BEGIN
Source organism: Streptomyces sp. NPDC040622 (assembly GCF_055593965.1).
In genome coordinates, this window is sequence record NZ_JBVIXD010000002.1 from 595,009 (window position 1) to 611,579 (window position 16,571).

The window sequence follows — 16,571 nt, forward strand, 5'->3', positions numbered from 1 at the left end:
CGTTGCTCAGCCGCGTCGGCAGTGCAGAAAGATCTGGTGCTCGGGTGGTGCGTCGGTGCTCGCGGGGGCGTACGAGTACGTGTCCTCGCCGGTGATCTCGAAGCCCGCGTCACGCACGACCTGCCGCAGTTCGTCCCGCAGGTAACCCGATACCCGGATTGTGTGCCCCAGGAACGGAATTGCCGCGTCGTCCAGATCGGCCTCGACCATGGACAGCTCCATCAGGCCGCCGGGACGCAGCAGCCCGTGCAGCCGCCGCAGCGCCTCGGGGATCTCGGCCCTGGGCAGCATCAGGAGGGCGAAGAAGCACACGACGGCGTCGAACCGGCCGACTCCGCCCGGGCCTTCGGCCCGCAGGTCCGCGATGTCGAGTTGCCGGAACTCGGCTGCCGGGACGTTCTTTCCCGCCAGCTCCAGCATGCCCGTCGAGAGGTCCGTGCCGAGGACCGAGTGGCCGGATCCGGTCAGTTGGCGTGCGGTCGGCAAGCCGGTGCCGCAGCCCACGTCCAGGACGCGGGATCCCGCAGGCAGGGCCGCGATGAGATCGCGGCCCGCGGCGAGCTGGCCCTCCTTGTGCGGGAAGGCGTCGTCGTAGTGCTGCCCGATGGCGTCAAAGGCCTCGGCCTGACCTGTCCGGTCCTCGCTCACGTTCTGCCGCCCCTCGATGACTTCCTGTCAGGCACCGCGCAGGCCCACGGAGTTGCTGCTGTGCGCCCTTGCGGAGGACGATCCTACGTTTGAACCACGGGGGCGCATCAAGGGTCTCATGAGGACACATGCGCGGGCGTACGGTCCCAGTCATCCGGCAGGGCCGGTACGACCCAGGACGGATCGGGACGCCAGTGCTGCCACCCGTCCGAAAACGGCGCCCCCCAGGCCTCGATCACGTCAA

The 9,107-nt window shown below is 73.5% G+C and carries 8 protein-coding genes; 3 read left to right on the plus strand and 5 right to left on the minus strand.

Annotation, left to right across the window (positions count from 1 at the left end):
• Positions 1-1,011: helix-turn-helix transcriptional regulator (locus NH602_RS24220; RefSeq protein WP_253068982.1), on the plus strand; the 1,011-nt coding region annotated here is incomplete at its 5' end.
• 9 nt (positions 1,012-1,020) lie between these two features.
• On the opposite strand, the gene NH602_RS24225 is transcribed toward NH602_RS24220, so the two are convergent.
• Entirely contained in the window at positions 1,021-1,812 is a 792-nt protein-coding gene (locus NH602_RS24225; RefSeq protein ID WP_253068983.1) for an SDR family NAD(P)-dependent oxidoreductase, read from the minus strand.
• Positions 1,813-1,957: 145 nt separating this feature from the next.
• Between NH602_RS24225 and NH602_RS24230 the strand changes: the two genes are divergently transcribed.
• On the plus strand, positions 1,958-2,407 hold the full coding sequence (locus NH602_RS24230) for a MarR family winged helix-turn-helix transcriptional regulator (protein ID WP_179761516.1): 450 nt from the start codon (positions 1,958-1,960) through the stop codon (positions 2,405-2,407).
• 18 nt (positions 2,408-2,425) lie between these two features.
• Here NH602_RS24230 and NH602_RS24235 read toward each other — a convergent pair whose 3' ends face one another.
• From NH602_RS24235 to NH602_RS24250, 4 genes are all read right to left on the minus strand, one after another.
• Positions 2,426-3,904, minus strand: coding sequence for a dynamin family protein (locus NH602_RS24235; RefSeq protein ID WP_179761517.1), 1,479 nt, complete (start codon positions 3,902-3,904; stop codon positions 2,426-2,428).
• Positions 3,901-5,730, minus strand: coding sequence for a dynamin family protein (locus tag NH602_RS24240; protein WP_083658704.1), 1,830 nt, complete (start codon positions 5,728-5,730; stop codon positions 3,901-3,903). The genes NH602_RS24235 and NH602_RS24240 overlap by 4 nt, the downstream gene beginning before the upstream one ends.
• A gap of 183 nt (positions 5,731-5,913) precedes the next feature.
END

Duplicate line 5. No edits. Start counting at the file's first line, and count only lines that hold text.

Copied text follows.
The 9,107-nt window shown below is 73.5% G+C and carries 8 protein-coding genes; 3 read left to right on the plus strand and 5 right to left on the minus strand.